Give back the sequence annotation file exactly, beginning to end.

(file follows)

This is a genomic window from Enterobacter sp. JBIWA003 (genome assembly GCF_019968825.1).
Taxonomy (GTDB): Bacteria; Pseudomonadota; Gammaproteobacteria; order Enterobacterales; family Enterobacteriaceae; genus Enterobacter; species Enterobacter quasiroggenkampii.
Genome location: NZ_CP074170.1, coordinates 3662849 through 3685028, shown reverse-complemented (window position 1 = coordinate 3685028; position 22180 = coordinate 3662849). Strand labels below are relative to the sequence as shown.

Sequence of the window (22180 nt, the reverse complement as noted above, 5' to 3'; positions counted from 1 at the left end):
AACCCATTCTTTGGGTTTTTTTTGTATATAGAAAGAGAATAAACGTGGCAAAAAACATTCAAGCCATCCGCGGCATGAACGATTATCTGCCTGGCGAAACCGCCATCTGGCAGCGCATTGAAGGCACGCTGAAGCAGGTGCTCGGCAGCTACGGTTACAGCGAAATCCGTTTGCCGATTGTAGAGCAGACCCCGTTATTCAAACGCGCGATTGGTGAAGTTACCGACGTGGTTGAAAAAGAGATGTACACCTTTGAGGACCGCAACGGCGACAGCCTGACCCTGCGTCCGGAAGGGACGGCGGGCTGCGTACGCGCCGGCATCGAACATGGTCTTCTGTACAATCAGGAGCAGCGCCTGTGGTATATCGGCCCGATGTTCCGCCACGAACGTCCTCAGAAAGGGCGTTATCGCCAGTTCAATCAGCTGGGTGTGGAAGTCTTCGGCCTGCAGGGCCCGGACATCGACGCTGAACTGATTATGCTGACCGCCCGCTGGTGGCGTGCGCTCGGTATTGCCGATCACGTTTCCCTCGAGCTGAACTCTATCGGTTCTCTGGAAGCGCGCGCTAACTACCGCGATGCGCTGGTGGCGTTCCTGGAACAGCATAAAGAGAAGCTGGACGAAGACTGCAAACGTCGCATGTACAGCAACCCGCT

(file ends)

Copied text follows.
This is a genomic window from Enterobacter sp. JBIWA003 (genome assembly GCF_019968825.1).
Taxonomy (GTDB): Bacteria; Pseudomonadota; Gammaproteobacteria; order Enterobacterales; family Enterobacteriaceae; genus Enterobacter; species Enterobacter quasiroggenkampii.
Genome location: NZ_CP074170.1, coordinates 3662849 through 3685028, shown reverse-complemented (window position 1 = coordinate 3685028; position 22180 = coordinate 3662849). Strand labels below are relative to the sequence as shown.

Sequence of the window (22180 nt, the reverse complement as noted above, 5' to 3'; positions counted from 1 at the left end):
AACCCATTCTTTGGGTTTTTTTTGTATATAGAAAGAGAATAAACGTGGCAAAAAACATTCAAGCCATCCGCGGCATGAACGATTATCTGCCTGGCGAAACCGCCATCTGGCAGCGCATTGAAGGCACGCTGAAGCAGGTGCTCGGCAGCTACGGTTACAGCGAAATCCGTTTGCCGATTGTAGAGCAGACCCCGTTATTCAAACGCGCGATTGGTGAAGTTACCGACGTGGTTGAAAAAGAGATGTACACCTTTGAGGACCGCAACGGCGACAGCCTGACCCTGCGTCCGGAAGGGACGGCGGGCTGCGTACGCGCCGGCATCGAACATGGTCTTCTGTACAATCAGGAGCAGCGCCTGTGGTATATCGGCCCGATGTTCCGCCACGAACGTCCTCAGAAAGGGCGTTATCGCCAGTTCAATCAGCTGGGTGTGGAAGTCTTCGGCCTGCAGGGCCCGGACATCGACGCTGAACTGATTATGCTGACCGCCCGCTGGTGGCGTGCGCTCGGTATTGCCGATCACGTTTCCCTCGAGCTGAACTCTATCGGTTCTCTGGAAGCGCGCGCTAACTACCGCGATGCGCTGGTGGCGTTCCTGGAACAGCATAAAGAGAAGCTGGACGAAGACTGCAAACGTCGCATGTACAGCAACCCGCT